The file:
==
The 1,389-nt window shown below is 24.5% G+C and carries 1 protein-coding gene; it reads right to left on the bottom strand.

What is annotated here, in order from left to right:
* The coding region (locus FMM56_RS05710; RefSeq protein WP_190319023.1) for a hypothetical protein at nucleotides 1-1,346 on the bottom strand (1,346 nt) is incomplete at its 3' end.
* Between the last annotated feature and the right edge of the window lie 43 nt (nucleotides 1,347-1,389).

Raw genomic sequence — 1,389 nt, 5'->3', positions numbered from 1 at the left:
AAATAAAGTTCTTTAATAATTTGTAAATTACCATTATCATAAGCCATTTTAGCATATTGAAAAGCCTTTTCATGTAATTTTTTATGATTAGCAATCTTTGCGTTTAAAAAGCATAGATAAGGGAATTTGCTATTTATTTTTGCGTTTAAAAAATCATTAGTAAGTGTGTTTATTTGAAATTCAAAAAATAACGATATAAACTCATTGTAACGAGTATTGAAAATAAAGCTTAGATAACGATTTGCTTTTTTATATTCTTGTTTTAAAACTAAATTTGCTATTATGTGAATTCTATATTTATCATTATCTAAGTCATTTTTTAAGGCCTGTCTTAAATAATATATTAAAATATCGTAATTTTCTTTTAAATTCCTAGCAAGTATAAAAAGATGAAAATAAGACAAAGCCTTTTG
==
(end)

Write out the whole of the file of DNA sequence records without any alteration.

The 1,389-nt window shown below is 24.5% G+C and carries 1 protein-coding gene; it reads right to left on the bottom strand.

What is annotated here, in order from left to right:
* The coding region (locus FMM56_RS05710; RefSeq protein WP_190319023.1) for a hypothetical protein at nucleotides 1-1,346 on the bottom strand (1,346 nt) is incomplete at its 3' end.
* Between the last annotated feature and the right edge of the window lie 43 nt (nucleotides 1,347-1,389).

Raw genomic sequence — 1,389 nt, 5'->3', positions numbered from 1 at the left:
AAATAAAGTTCTTTAATAATTTGTAAATTACCATTATCATAAGCCATTTTAGCATATTGAAAAGCCTTTTCATGTAATTTTTTATGATTAGCAATCTTTGCGTTTAAAAAGCATAGATAAGGGAATTTGCTATTTATTTTTGCGTTTAAAAAATCATTAGTAAGTGTGTTTATTTGAAATTCAAAAAATAACGATATAAACTCATTGTAACGAGTATTGAAAATAAAGCTTAGATAACGATTTGCTTTTTTATATTCTTGTTTTAAAACTAAATTTGCTATTATGTGAATTCTATATTTATCATTATCTAAGTCATTTTTTAAGGCCTGTCTTAAATAATATATTAAAATATCGTAATTTTCTTTTAAATTCCTAGCAAGTATAAAAAGATGAAAATAAGACAAAGCCTTTTG